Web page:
Buddhist women, including nuns, have faced harsh discrimination by Buddhist institutions in Asia for centuries. Let’s begin at the beginning, with the historical Buddha who refused to ordain women as nuns. He said that allowing women into the sangha would cause his teachings to survive only half as long. In addition, even when women did become buddhist nuns they experienced Unequal Rules. The Vinaya-pitaka section of the Tripitaka (Pali Canon) records the original rules of discipline and a bhikkuni (nun) has rules in addition to those given to a bhikku (monk). These include subordination to monks; the most senior nuns are to be considered “junior” to a monk of one day.
One of the key references that strongly discriminates against women is the legend of the origin of the nuns (bhikkhuni), in which the Buddha showed his strong disapproval of women’s ordination as requested by Prajapati Gautami, his aunt and stepmother. Ananda, the Buddha’s close attendant stepped in and negotiated on her behalf. As a result, the Buddha laid down a set of special rules, or the so-called Eight Heavy Duties (Garudhammas) that established the conditions for women’s ordination, and nuns were required to strictly adhere to them for the rest of their lives.
The Eight Heavy Duties are:
1. A nun, even if she has been ordained for 100 years, must respect, greet and bow in reverence to the feet of a monk, even if he has just been ordained that day. (Monks pay respect to each other according to their seniority, or the number of years they have been ordained.)
2. A nun is not to stay in a residence where there is no monk. (A monk may take an independent residence.)
3. A nun is to look forward to two duties: asking for the fortnightly Uposatha (meeting day), and receiving instructions by a monk every fortnight. (Monks do not depend on nuns for this obligatory rite, nor are they required to receive any instruction.)
4. A nun who has completed her rains-retreat must offer herself for instruction to both the community of monks and to the community of nuns, based on what is seen, what is heard and what is doubted. (Monks only offer themselves to the community of monks.)
5. A nun who is put on probation for violating a monastic rule of Sanghadisesa must serve a 15-day minimum probation, with reinstatement requiring approval from both the monk and nun communities. (The minimum for monks is a five-day probation with no approval by the nuns required for reinstatement.)
6. A woman must be ordained by both monks and nuns and may be ordained only after a two-year postulancy, or training in six precepts. (Men have no mandatory postulancy and their ordination is performed by monks only.)
7. A nun may not reprimand a monk. (A monk may reprimand a monk, and any monk may reprimand a nun.)
8. From today onwards, no nun shall ever teach a monk. However, monks may teach nuns. (There are no restrictions on whom a monk may teach.)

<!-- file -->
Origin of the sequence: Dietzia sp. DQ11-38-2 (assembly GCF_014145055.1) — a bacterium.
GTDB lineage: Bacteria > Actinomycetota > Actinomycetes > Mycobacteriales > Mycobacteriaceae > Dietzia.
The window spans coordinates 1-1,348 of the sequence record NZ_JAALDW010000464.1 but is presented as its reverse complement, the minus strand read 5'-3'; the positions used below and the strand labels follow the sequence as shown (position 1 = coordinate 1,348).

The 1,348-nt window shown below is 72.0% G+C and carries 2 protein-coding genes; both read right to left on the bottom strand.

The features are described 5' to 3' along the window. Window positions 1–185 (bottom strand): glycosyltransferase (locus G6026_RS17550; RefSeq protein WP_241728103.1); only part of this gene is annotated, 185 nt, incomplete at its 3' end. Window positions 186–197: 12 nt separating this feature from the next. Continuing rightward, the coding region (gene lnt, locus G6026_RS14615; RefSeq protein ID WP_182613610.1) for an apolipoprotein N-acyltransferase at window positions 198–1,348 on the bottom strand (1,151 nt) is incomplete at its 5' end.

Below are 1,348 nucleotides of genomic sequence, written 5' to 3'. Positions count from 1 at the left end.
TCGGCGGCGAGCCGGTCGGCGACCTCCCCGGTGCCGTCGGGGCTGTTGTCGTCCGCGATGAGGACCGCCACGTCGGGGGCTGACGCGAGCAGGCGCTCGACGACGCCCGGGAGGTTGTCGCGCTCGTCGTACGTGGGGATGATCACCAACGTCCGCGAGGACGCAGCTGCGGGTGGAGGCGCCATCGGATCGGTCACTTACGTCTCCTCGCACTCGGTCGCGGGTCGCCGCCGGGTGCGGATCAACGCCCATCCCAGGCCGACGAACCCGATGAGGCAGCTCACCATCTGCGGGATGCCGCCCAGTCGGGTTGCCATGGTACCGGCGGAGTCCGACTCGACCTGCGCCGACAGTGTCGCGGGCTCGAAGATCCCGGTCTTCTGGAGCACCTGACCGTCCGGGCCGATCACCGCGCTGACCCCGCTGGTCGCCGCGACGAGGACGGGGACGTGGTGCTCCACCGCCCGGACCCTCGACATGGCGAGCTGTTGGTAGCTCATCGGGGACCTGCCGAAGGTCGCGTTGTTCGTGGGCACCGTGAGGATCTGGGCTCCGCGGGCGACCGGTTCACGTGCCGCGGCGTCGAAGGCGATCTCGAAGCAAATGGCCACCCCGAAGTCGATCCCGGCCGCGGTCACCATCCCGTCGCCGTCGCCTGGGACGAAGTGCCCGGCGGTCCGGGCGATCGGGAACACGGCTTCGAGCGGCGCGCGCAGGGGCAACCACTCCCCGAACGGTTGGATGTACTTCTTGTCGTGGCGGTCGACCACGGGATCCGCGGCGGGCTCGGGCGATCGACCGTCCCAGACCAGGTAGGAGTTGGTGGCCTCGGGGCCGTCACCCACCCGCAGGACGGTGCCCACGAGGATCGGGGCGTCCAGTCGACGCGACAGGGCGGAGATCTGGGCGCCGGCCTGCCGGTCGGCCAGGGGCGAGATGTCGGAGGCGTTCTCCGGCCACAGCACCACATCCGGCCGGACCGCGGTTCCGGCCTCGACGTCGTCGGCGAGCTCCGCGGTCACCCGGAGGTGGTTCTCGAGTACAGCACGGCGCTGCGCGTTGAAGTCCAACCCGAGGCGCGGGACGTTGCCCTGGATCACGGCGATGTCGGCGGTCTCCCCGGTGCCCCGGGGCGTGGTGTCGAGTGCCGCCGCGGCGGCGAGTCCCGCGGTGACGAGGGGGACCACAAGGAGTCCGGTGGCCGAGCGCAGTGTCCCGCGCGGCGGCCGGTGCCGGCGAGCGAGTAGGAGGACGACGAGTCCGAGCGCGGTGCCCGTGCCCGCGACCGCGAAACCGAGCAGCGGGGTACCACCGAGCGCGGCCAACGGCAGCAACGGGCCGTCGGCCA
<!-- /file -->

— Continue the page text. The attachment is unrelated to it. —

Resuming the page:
There is only one conclusion: the Buddha was a sexist. However, the word ”sexist” is too strong for most Buddhists. No traditional Buddhist would want to acknowledge the Buddha’s prejudice. Instead, they usually stand up to defend the message of the Eight Heavy Duties, claiming, ”This is the way things are. This is the Dharma of the Universe, and there is nothing we can do but accept them [the Heavy Duties] as they are authentic messages of the Buddha.” This fundamentalist interpretation has isolated Buddhists from the belief in democracy based on human rights and gender equality. Buddhism with this belief has become just another tool used to marginalise half of the world’s population.
When the orders of nuns died out in India and Sri Lanka centuries ago, conservatives used the rules that called for monks and nuns to be present at nuns’ ordination to prevent the institution of new orders. Only recently has the ordination problem been solved by allowing properly ordained nuns from other parts of Asia to travel to ordination ceremonies. However, the establishment of nuns’ orders in Tibet, where there had been no nuns before, for some time met with resistance. Even today, in some parts of Asia nuns receive less education and financial support than monks. Buddhist women in the West generally consider institutional sexism to be vestiges of Asian culture that can be surgically excised from dharma. Buddhism has been used to repress people (especially women), such as under Hirohito’s rule and currently in Burma.
Buddhist doctrines on the enlightenment of women are contradictory but not universally supporting and some fully reject the idea. A popular belief in Buddhist countries is that negative karma results in a man being reborn as a woman. For example, the Larger Sukhavati-vyuha Sutra, also called the Aparimitayur Sutra, is one of three sutras that provide the doctrinal basis of the Pure Land school. This sutra contains a passage usually interpreted to mean that women must be reborn as men before they can enter Nirvana. The Theravadan Buddhists claim a woman could never become a Buddha.
Again, the female gender’s state is seen as a punishment, one filled with shame. Buddhism teaches that institutions like marriage must be regulated by society though social, political, and legal processes. This does not mean Buddhism is a progressive religion. Rather, it’s sort of like passing the buck. We don’t want to say women are equal to men, so we’ll just let you figure it out. If you decide they’re equal, fine. If you decide she’s the social equivalent of a cow, and you can sell her for a dowry, that’s cool too.
Sexism is still healthy and strong today in most Buddhist countries, such as Sri Lanka, Burma, Thailand, Laos and Cambodia. Only some communities in Sri Lanka ordain women. Elsewhere in Southeast Asia, ordination of women is illegal. The Ecclesiastical Council of Thailand, for example, announced publicly that any monk who supports the ordination of women will be subject to severe punishment.
By Damien Marie AtHope